Salon Delivers Incredibly Depressing News for Democrats

Warning! Please do not show this Salon article to your liberal acquaintances. It could cause severe, irreversible depression in them.

The reason why the May 27 article by Salon's executive editor, Andrew O'Hehir, could be so horribly depressing for them is that it tells several highly unwelcome truths that burst liberal fantasies. The fact that this unwelcome news for Democrats appears in leftist Salon just adds to the credibility of the article whose very depressing title must make liberals want reach for the Prozac, Wake up, liberals: There will be no 2018 “blue wave,” no Democratic majority and no impeachment:

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We received a message from the future this week, directed to the outraged liberals of the so-called anti-Trump resistance. It was delivered by an unlikely intermediary, Greg Gianforte, the Republican who won a special election on Thursday and will soon take his seat in Congress as Montana’s lone representative. (Here’s a trivia question to distract you from the doom and gloom: Without recourse to Google, how many other states can you name that have only one House seat?)

If you found yourself ashen-faced and dismayed on Friday morning, because you really believed the Montana election would bring a sign of hope and mark the beginning of a return to sanity in American politics, then the message encoded in Gianforte’s victory is for you. It goes something like this:

Get over Montana already — and stop trolling yourself with that stupid special election in Georgia too. They don’t mean anything, and anyway — that dude Jon Ossoff? He’s about the lamest excuse for a national progressive hero in the entire history of Democratic Party milquetoast triangulation. Oh, and since we’re on the subject: Forget about the “blue wave” of 2018. Forget about the Democratic majority of 2019. Forget about the impeachment of President Donald Trump. Have you even been paying attention? Because none of that stuff is happening and it’s all a massive distraction.

Ouch! O'Hehir goes on to describe the special elections fantasy currently held by hopeful Democrats.

First you chip away at Republican triumphalism, and the House majority, with a couple of special-election victories. Then it’s about organizing, recruiting the right candidates for the right seats, registering voters and ringing doorbells, right? Democrats picked up 31 seats in the George W. Bush midterms of 2006 — and will need 24 or so this time — so, hey, it could happen. For that matter, Republicans gained an astounding 63 seats in the Tea Party election of 2010, and many observers have speculated that Trump-revulsion might create that kind of cohesion on the left. So we sweep away Paul Ryan and his sneering goons, give Nancy Pelosi back her speaker’s gavel after eight long years, introduce the articles of impeachment and begin to set America back on the upward-trending path of political normalcy and niceness.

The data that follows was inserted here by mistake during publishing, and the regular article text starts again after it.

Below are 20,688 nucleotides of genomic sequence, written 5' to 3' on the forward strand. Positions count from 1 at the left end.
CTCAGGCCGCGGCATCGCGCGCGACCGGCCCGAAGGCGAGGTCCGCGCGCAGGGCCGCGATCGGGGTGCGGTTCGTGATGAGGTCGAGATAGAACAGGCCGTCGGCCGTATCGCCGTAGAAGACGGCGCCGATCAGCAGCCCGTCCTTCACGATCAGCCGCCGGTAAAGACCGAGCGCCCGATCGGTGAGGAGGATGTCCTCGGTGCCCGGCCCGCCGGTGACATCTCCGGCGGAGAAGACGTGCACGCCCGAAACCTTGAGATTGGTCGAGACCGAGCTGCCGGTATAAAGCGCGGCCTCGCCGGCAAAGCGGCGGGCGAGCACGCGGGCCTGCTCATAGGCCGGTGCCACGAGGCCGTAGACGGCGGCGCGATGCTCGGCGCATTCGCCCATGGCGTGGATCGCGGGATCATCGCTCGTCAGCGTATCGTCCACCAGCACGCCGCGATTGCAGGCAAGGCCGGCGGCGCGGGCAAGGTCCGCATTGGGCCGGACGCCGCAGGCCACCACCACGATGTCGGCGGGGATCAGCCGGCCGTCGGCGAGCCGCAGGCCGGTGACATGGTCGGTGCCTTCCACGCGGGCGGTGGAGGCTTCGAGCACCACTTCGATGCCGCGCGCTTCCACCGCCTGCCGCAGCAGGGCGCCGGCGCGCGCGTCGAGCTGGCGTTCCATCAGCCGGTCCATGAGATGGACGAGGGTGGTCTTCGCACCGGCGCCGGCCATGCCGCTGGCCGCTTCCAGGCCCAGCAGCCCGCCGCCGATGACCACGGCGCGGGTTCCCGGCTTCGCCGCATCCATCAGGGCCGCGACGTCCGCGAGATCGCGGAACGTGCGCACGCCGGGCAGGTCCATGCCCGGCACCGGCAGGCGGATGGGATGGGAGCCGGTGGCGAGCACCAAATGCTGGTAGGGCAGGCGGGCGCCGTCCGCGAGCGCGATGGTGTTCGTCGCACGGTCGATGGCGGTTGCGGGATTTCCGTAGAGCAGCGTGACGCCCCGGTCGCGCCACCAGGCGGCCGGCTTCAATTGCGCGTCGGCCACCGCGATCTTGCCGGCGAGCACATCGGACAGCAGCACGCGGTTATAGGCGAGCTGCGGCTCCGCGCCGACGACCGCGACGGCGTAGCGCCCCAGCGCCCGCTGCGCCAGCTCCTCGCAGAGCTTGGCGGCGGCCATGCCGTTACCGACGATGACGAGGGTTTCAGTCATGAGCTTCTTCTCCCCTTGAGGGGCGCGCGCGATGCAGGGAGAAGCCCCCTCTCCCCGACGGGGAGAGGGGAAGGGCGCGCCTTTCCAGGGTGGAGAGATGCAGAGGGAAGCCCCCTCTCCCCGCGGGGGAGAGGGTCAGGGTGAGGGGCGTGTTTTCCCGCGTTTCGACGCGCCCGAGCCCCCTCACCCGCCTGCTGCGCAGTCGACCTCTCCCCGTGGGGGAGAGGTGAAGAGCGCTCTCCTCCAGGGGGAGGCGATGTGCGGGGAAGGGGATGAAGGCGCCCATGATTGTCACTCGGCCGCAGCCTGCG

I suspect it’s pointless to list all the things that are wrong with that scenario, because either you agree with me that it’s a delusional fantasy built on seven different varieties of magical thinking or you don’t, and in the latter case I am not likely to convince you.

Before I chug down my bottle of Prozac, please tell me what is wrong with that fantasy scenario.

...the extreme and ingenious gerrymandering of congressional districts locked in by Republican state legislators after the 2010 census virtually guarantees a GOP House majority until the next census and at least the 2022 midterms. Yes, the widely-hated health care law might put a few Republican seats in play that weren’t before. But the number of genuine “swing” districts is vanishingly small, and it would require a Democratic wave of truly historic dimensions to overcome the baked-in GOP advantage.

As for the Senate — well, Democratic campaign strategists will mumble and look away if you bring that up, because the Senate majority is completely out of reach. Of the 33 Senate seats up for election next year, 25 are currently held by Democrats — and 10 of those are in states carried by Donald Trump last year. It’s far more likely that Republicans will gain seats in the Senate, perhaps by knocking off Joe Manchin in West Virginia or Heidi Heitkamp in North Dakota, than lose any at all.

Okay, maybe no winning back Congress in 2018 but don't the Democrats have a better chance of impeaching President Trump? Even without any proof of collusion with the Russians all we see on television is news about something that at least sounds nefarious so isn't there a chance of impeachment? Huh? Huh?

Electing a Democratic House majority (which is 95 percent unlikely to happen) and impeaching Trump (which is 100 percent not going to happen) might feel good in the moment, but wouldn’t actually fix what is broken.

GOODBYE CRUEL WORLD!!!

2016 Presidential Salon Andrew O'Hehir

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